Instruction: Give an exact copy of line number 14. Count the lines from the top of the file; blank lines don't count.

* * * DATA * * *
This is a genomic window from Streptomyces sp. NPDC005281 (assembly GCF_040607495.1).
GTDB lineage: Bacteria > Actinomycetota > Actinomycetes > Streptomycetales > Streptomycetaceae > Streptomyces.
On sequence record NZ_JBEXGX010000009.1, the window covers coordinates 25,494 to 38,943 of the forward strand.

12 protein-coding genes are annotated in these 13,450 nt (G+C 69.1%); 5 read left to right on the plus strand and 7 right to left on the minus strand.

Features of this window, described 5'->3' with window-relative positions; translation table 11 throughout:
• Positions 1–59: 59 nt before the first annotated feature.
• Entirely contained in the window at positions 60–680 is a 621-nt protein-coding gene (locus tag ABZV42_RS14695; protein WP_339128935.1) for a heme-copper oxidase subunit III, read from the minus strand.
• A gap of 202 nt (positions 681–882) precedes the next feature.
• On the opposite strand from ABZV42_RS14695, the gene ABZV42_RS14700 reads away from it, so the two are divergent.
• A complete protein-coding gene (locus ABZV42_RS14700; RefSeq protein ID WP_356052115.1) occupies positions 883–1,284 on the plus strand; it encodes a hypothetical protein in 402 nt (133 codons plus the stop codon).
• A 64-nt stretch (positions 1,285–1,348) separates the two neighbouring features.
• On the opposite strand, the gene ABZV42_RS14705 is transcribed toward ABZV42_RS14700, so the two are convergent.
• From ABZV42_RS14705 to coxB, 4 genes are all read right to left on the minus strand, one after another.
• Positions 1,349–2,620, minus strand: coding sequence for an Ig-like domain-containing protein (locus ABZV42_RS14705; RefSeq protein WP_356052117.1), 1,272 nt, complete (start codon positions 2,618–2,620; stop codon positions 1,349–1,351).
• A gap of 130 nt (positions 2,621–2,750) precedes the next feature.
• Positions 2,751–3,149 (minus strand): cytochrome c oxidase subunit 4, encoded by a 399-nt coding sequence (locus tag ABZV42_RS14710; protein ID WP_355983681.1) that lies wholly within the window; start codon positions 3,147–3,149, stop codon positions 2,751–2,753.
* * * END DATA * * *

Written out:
• Positions 1,349–2,620, minus strand: coding sequence for an Ig-like domain-containing protein (locus ABZV42_RS14705; RefSeq protein WP_356052117.1), 1,272 nt, complete (start codon positions 2,618–2,620; stop codon positions 1,349–1,351).